Changing workplace geographies: Restructuring warehouse employment in the Oslo region
In this article, Anders Underthun, Kristina Zampoukos and David Jordhus-Lier examine the changing employment relations in Norwegian warehouses, and conceptualises the increasing use of temporary agency workers as a redrawing of workplace geographies.
The article examines changing employment relations in Norwegian warehouses, and conceptualises the increasing use of temporary agency workers as a redrawing of workplace geographies. The empirical basis for the analysis is four qualitative warehouse workplace studies, including focus group and interview data. The theoretical framework of the article combines an adapted version of the territory-place-scale-network (TPSN) framework developed by Bob Jessop, Neil Brenner and Martin Jones with the concepts of labour control and labour agency.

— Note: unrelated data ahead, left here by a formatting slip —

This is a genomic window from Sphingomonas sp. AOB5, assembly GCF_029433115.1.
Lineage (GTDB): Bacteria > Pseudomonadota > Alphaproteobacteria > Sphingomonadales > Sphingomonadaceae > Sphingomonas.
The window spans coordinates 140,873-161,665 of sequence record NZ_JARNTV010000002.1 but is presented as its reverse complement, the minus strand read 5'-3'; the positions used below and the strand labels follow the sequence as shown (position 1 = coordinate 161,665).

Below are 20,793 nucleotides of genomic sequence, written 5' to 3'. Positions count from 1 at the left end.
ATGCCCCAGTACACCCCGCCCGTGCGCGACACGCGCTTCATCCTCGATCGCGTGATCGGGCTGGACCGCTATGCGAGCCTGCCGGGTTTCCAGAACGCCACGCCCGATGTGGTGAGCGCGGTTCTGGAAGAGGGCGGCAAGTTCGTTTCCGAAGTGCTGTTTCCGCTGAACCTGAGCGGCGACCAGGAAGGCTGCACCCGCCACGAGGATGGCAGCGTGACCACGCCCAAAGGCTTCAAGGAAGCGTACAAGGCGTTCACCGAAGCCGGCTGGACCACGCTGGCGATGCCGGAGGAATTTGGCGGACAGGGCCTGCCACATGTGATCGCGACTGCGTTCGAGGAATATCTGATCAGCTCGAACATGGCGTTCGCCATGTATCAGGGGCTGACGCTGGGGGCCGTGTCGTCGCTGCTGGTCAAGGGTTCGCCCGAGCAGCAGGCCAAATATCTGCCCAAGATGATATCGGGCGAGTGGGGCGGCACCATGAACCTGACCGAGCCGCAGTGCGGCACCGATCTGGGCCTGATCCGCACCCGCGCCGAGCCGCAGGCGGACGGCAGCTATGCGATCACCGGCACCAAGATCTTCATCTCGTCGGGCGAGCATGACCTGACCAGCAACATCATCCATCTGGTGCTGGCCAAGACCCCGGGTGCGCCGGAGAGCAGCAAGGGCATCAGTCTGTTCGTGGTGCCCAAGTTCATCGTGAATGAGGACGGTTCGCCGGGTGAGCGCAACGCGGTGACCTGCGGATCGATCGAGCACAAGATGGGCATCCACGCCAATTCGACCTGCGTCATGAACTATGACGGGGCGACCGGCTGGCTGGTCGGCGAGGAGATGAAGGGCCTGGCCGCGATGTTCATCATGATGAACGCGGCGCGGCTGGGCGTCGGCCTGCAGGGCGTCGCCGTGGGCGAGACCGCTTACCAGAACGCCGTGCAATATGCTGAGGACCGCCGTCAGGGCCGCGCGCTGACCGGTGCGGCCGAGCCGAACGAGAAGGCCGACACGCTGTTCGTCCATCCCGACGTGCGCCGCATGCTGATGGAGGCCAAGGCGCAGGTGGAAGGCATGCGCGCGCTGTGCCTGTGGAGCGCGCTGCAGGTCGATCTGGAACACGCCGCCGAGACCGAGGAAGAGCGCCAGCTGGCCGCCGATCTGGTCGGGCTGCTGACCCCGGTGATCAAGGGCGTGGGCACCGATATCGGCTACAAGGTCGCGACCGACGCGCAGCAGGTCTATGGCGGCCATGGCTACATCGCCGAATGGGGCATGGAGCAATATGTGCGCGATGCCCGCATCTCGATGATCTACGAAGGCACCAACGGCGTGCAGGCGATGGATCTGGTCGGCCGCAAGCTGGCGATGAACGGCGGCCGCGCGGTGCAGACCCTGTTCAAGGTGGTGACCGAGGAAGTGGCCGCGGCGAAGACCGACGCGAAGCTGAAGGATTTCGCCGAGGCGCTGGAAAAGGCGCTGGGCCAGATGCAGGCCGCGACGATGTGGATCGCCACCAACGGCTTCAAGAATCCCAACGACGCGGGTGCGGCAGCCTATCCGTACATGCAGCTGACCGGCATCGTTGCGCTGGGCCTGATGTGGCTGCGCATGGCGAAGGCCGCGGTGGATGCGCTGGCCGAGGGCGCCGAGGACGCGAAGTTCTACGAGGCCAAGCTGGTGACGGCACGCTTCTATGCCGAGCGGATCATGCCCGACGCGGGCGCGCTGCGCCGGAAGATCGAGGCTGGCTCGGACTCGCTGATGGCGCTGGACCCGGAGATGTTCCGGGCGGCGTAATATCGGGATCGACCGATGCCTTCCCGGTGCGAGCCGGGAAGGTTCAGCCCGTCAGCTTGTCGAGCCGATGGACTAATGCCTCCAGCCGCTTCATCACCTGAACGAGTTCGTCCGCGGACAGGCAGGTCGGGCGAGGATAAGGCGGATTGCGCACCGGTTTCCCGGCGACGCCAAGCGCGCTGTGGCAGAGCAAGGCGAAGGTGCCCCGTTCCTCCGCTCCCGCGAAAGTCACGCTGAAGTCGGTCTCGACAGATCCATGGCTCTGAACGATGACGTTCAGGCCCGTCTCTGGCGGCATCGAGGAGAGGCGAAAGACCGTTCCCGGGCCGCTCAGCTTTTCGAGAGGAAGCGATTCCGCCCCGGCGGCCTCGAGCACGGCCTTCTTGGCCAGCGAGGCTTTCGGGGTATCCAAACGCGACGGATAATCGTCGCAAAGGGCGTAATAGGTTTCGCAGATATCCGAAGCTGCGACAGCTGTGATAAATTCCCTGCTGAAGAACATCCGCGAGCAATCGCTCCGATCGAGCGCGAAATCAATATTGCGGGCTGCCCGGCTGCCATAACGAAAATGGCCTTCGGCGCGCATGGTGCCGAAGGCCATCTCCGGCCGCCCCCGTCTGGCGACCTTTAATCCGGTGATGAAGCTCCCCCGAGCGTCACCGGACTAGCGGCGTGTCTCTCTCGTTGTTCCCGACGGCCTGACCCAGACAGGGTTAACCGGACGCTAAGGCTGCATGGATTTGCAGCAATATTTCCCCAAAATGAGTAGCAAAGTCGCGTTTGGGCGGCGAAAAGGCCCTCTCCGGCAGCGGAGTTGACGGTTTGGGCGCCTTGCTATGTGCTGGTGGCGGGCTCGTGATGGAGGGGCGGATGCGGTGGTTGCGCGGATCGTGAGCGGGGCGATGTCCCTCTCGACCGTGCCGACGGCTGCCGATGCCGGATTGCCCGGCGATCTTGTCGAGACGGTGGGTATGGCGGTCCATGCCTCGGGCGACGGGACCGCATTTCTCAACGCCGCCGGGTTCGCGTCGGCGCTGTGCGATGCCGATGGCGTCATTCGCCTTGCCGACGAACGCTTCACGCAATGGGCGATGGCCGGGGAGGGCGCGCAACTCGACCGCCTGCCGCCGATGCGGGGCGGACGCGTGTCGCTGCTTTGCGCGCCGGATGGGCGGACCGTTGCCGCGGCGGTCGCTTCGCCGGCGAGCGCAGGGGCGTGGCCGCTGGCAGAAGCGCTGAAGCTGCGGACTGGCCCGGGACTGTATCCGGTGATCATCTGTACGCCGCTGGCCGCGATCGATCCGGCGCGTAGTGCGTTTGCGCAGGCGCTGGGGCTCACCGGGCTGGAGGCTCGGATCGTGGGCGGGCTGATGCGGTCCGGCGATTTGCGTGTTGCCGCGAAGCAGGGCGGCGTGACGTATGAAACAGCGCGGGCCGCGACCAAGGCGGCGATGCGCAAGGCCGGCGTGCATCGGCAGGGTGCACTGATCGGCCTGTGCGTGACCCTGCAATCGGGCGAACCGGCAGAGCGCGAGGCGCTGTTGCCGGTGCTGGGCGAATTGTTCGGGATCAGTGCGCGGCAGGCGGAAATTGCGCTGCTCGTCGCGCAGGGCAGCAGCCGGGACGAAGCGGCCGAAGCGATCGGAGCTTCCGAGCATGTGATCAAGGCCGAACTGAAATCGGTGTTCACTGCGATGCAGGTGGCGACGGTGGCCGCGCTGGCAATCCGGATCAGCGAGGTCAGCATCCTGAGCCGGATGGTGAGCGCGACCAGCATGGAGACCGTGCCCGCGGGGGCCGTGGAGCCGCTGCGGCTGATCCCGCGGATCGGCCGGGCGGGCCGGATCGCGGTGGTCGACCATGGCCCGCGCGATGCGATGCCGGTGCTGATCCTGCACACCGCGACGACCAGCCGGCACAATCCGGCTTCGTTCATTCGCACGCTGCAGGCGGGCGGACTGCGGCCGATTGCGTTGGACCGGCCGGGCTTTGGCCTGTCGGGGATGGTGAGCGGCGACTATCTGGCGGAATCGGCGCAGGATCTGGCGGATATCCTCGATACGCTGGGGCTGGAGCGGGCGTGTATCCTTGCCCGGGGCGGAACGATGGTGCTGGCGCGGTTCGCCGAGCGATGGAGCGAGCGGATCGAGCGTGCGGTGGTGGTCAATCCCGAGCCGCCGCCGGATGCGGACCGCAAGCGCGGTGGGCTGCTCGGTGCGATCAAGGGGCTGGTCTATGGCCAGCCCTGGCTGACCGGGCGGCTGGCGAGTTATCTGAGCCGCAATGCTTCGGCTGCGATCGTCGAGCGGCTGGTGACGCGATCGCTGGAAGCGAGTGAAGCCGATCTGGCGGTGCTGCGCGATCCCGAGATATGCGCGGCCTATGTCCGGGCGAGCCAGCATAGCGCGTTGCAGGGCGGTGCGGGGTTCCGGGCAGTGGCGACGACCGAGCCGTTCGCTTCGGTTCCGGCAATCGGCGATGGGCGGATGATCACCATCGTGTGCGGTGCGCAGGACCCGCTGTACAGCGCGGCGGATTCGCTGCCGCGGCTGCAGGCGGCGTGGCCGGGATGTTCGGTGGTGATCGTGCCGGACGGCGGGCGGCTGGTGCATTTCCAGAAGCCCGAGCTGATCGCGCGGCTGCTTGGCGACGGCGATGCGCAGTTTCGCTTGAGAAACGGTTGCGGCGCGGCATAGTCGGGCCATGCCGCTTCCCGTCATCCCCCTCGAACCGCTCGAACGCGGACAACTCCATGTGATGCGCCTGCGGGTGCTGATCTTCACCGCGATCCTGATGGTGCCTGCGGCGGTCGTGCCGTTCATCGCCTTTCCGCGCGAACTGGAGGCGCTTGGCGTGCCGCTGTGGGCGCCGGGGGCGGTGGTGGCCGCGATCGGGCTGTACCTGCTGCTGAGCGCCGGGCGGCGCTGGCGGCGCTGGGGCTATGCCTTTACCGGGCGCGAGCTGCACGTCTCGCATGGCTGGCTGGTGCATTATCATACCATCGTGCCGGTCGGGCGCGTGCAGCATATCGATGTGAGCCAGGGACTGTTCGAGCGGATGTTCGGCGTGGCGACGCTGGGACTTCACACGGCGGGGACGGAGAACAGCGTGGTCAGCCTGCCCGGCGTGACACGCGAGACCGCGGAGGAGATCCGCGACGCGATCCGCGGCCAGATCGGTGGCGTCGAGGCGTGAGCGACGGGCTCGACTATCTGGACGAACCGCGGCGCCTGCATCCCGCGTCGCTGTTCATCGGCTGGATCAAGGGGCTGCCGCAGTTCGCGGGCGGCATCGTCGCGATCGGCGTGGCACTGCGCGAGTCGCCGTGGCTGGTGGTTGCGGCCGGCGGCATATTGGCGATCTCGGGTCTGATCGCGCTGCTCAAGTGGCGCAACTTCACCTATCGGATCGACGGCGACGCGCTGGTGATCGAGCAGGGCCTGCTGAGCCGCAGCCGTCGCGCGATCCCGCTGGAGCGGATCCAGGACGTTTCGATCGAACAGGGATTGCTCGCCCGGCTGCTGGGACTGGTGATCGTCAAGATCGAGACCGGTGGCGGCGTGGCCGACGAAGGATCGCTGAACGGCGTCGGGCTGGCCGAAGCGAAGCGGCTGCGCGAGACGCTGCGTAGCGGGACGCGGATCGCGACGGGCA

The analysis shows how a networked recruitment system based on Swedish labour migrants, mediated via temporary work agencies, encourage workers to work their way through levels of employment insecurity in order to secure permanent employment. The article argues that the blurring and redrawing of legal boundaries through labour hire can be understood as a territorial strategy of control that affects the workplace as a scale of justice for trade unions.
Moreover, the analysis shows how managerial control is conditioned by workers’ individual, habitual and collective agency.